There was no shortage of area public officials at two remembrance ceremonies for the Sept. 11 tragedies 16 years ago this week.
The first ceremony, hosted by the Rotary Club of Pahrump, was held in the First Responders Reflection Area at the Calvada Eye at 8:30 a.m. Monday.
Nevada District 36 Assemblyman James Oscarson was among several guest speakers who addressed the more than two-dozen residents, veterans and first responders.
“Today we remember how 9/11 responders demonstrated the intelligence of their skills,” Oscarson said. “They were masters of their craft and used it to save others. The images of 9/11 will be forever frozen in our memories. America has changed. No one anticipated the stages of recuperation or the emotional healing process to be so filled with challenges or new ways of receiving another human. We tend to forget our first responders, yet they are at our beck and call 24/7, holidays, weekends and nights.”
Oscarson, R-Pahrump, also spoke of the bravery and gentleness of all first responders.
“We forget the firefighter with the caring and gentle guiding hand,” he noted. “Before the fire, before the burglar, and before the heart attack, do we remember how much money, training and sacrifice goes into a firefighter fighting a fire, an officer entering an unknown dark home or business, or a paramedic’s exposure to dangerous infections? Do we remember?
“They literally hold life and death in their working hands, yet these same heroes have thankless jobs,” Oscarson said. “Regardless of whether it is a fire, police or EMS, they see people in their darkest hour. We must ask ourselves, who do we trust our lives to?”
Nye County Sheriff Sharon Wehrly talked about the aftermath of the terrorist attacks, as well as the memories etched into the minds of those who actually witnessed the tragedy on Sept. 11, 2001.
“The planes didn’t fly,” she recalled. “For the first time in some of our lives, there was no noise from above. There was chaos on the ground. People were stranded, but they weren’t mad at the airlines or the government. They were mad at the perpetrators of this egregious act.
“Most anyone over the age of 21 remembers where they were and what they were doing when they learned the United States was being attacked,” Wehrly said. “Most everyone remembers the shock of it, the anguish, the anger, the resolve, and the coming together as a nation and as one people.”
Additionally, Wehrly spoke about how the events on that day changed the mindset of many United States citizens, for the betterment of the entire country.
“Americans from all over the country began volunteering, giving donations, flags were flown from homes and business rooftops. Congress sang patriotic songs and prayed on the steps of the Capitol Building. The way our country and our people have responded to these and subsequent attacks, bring us closer together and reminds me of what it means to be an American.”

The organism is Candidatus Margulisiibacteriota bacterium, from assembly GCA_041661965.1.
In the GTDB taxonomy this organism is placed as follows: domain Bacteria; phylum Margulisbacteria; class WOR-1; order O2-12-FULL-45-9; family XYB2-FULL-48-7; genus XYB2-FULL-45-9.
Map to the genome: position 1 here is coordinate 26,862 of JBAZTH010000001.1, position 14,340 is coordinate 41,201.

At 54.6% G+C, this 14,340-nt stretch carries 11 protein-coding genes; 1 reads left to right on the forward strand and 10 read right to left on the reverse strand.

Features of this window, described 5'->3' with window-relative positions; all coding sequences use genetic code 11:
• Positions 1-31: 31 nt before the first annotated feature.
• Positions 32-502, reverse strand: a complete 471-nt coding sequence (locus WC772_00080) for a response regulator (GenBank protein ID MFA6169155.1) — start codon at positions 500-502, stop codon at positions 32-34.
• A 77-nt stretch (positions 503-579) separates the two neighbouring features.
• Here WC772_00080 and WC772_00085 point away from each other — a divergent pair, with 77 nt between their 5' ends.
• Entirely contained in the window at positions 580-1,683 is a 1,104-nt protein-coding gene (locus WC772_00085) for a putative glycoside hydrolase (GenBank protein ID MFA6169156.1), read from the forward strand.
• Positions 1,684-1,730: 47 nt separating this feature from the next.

Cost of freedom
The sheriff also addressed the price of freedom in American society.
“Freedom is not free,” she said. “It’s a paid-for commodity. It’s precious and priceless. It’s paid for with the blood, courage, tenacity and conscious resolve of our military, our first responders and our citizen volunteers past and present. If our citizens intend for this great land and society to endure, freedom will continue to cost the lives of our love ones, our military, our first responders and our citizens.”
As she closed out her remarks, Wehrly said the 9/11 tragedy brought back memories of other infamous attacks on America.
“9/11 reminds me of Pearl Harbor and all the attacks made by foreign entities and domestic terrorists against the United States of America,” Wehrly said. “9/11 reaffirms that all people do not want the freedoms we have. They want to take those freedoms from us and replace our freedom with tyranny, slavery, and oppression. Many people died to give us the freedom we have.”
“Many people have died protecting that freedom through the years, in many places and in many wars just as our young military men and women are doing today and we, the first responders, do it at home every day. We are dedicated to protecting our way of life, the people in our communities, and the Constitution of the United States and the Constitution of the state in which we live.”
Several other guests in attendance also provided their respective comments on Sept. 11, 2001, including Nye County commissioners Butch Borasky and John Koenig.
Nye County District Attorney Angela Bello provided remarks, along with acting Undersheriff Michael Eisenloffel.
Pahrump Valley Fire and Rescue Services Chief Scott Lewis also provided his thoughts on the tragedy.
Lewis brought along the department’s Tower Ladder One firetruck which was in service at the time of both terrorist attacks on the World Trade Center in New York City.
An evening Sept. 11 remembrance ceremony was also held on Monday at the corner of Basin Avenue and Highway 160. The local Disabled American Veterans chapter organized the evening ceremony.
Contact reporter Selwyn Harris at firstname.lastname@example.org, on Twitter: @pvtimes